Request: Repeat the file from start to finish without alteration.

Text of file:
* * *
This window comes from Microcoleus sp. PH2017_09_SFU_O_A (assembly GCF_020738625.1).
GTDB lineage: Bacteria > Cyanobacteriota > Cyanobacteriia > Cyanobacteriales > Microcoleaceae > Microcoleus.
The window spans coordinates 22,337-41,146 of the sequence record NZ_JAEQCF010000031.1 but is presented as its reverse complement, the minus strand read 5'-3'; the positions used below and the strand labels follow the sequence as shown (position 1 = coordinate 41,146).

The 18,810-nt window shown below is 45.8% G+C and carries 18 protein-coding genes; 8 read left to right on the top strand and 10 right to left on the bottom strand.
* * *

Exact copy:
This window comes from Microcoleus sp. PH2017_09_SFU_O_A (assembly GCF_020738625.1).
GTDB lineage: Bacteria > Cyanobacteriota > Cyanobacteriia > Cyanobacteriales > Microcoleaceae > Microcoleus.
The window spans coordinates 22,337-41,146 of the sequence record NZ_JAEQCF010000031.1 but is presented as its reverse complement, the minus strand read 5'-3'; the positions used below and the strand labels follow the sequence as shown (position 1 = coordinate 41,146).

The 18,810-nt window shown below is 45.8% G+C and carries 18 protein-coding genes; 8 read left to right on the top strand and 10 right to left on the bottom strand.